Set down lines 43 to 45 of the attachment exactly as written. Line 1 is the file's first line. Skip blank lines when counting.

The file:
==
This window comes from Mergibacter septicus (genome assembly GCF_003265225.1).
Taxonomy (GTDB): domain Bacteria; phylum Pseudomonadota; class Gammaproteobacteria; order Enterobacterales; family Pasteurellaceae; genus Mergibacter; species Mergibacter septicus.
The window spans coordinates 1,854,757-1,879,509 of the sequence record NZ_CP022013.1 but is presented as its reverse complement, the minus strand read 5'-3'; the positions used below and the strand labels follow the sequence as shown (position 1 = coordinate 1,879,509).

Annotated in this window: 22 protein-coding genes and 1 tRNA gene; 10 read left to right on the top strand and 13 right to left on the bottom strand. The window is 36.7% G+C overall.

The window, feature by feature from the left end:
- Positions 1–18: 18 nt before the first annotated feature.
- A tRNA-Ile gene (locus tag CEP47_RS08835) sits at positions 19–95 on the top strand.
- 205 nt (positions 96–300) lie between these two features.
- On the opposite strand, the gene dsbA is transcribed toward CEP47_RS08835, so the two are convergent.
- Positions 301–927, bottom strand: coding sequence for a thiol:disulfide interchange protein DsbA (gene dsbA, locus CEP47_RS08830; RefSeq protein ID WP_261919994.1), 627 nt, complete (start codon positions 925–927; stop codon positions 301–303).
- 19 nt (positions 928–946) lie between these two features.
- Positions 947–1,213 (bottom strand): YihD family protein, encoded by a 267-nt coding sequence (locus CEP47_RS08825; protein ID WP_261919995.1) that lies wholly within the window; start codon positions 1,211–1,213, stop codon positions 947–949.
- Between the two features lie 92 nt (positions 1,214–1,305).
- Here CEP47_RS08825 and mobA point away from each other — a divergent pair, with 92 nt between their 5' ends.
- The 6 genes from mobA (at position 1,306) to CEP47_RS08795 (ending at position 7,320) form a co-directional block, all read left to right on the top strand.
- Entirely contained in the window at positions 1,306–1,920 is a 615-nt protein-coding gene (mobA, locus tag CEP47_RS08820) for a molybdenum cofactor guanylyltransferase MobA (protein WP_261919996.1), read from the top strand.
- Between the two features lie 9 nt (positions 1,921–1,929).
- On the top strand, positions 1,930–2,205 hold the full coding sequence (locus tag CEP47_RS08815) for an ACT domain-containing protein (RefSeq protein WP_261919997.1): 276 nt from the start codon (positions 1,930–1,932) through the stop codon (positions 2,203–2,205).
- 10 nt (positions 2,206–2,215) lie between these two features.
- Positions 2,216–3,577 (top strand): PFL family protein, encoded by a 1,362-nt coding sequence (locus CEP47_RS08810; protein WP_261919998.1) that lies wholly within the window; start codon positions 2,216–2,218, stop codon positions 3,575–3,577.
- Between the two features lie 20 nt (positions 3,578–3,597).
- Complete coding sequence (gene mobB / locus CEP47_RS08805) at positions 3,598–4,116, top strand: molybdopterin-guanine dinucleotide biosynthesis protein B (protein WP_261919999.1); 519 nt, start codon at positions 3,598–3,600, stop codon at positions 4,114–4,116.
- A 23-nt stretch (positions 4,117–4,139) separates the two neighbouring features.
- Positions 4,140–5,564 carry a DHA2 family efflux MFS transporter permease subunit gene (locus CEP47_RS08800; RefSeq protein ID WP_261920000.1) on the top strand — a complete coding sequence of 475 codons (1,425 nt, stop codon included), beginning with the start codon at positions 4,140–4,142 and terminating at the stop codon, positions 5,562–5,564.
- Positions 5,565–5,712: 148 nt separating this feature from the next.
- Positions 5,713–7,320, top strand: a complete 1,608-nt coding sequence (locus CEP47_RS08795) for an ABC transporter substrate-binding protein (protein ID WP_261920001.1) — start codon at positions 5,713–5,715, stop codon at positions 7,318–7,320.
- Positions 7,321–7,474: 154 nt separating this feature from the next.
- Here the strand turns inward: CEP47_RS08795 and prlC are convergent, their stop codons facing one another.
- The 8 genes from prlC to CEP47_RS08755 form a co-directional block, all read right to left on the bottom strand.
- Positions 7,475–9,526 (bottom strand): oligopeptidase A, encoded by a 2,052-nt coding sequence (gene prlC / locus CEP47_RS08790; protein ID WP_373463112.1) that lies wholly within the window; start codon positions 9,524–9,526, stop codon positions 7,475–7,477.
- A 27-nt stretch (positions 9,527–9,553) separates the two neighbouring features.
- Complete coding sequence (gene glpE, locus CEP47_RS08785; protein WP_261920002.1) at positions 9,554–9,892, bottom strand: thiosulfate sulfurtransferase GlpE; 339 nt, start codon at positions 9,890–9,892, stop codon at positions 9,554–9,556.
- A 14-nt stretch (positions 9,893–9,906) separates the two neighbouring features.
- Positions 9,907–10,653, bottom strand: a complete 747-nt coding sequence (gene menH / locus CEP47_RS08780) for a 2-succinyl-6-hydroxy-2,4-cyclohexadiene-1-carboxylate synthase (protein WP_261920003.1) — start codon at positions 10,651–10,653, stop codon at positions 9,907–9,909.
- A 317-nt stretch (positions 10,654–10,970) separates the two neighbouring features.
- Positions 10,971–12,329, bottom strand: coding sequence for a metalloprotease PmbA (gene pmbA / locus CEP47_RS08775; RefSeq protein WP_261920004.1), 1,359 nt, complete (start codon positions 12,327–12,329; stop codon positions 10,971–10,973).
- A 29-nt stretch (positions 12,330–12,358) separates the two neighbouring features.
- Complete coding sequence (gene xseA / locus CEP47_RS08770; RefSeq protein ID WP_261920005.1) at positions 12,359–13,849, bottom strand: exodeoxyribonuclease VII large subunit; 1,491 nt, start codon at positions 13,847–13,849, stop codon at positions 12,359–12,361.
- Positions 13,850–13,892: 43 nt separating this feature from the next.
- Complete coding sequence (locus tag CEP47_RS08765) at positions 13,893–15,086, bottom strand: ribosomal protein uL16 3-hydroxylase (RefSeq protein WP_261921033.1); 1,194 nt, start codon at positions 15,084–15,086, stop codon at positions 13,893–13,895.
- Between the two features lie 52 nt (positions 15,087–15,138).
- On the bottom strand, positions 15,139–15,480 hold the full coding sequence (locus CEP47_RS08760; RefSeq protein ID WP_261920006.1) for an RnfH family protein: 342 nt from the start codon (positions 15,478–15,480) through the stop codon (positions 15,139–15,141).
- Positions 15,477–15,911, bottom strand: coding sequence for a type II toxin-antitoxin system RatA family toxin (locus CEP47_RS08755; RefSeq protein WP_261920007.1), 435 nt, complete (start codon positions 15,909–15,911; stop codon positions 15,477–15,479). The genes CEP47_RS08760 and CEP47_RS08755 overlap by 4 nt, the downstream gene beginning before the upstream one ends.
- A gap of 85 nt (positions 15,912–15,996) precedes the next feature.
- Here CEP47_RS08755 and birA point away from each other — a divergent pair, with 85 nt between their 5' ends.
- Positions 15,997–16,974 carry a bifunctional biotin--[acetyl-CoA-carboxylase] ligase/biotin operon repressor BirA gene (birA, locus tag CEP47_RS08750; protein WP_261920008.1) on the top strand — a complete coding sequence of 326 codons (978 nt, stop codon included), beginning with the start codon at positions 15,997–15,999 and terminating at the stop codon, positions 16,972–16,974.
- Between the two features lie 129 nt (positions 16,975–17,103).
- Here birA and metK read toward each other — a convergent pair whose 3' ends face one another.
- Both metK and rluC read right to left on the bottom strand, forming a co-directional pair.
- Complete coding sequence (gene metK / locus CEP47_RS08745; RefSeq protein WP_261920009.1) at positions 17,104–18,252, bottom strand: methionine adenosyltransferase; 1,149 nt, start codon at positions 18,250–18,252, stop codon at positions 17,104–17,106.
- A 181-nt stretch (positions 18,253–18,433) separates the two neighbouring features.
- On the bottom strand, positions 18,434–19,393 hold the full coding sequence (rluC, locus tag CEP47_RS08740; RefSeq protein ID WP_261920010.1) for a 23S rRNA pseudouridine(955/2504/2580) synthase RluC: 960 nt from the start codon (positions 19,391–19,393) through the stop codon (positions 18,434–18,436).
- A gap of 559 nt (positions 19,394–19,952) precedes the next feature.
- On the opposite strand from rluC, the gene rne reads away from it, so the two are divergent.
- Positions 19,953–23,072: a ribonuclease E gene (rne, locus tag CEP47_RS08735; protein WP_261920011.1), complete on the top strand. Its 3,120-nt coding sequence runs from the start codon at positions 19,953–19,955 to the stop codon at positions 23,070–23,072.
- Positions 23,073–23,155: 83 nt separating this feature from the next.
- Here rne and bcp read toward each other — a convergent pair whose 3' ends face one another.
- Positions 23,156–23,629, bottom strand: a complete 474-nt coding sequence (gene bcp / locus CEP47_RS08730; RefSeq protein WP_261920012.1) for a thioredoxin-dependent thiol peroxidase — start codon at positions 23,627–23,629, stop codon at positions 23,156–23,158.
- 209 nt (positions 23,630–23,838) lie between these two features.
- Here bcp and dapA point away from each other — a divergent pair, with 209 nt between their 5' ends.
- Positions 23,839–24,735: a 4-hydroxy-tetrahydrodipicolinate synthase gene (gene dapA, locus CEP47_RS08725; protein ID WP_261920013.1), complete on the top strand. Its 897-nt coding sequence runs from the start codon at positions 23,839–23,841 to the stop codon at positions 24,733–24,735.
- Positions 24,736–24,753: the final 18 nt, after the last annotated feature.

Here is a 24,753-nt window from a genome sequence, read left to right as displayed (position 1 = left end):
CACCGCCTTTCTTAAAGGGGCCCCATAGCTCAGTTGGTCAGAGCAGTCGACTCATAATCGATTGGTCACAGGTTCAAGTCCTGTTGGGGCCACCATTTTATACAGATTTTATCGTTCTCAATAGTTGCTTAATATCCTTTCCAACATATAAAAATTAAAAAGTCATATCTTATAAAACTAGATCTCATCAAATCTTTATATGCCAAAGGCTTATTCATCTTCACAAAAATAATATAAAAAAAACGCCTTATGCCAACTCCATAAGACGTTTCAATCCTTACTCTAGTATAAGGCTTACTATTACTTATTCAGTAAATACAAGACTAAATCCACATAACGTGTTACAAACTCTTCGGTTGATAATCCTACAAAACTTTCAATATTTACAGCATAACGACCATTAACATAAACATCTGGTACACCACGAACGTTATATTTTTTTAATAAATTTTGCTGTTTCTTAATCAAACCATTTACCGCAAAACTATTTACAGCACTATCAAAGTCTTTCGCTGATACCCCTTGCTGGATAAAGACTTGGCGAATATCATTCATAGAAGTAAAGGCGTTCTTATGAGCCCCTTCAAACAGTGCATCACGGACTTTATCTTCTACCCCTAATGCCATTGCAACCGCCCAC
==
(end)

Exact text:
- Positions 15,477–15,911, bottom strand: coding sequence for a type II toxin-antitoxin system RatA family toxin (locus CEP47_RS08755; RefSeq protein WP_261920007.1), 435 nt, complete (start codon positions 15,909–15,911; stop codon positions 15,477–15,479). The genes CEP47_RS08760 and CEP47_RS08755 overlap by 4 nt, the downstream gene beginning before the upstream one ends.
- A gap of 85 nt (positions 15,912–15,996) precedes the next feature.
- Here CEP47_RS08755 and birA point away from each other — a divergent pair, with 85 nt between their 5' ends.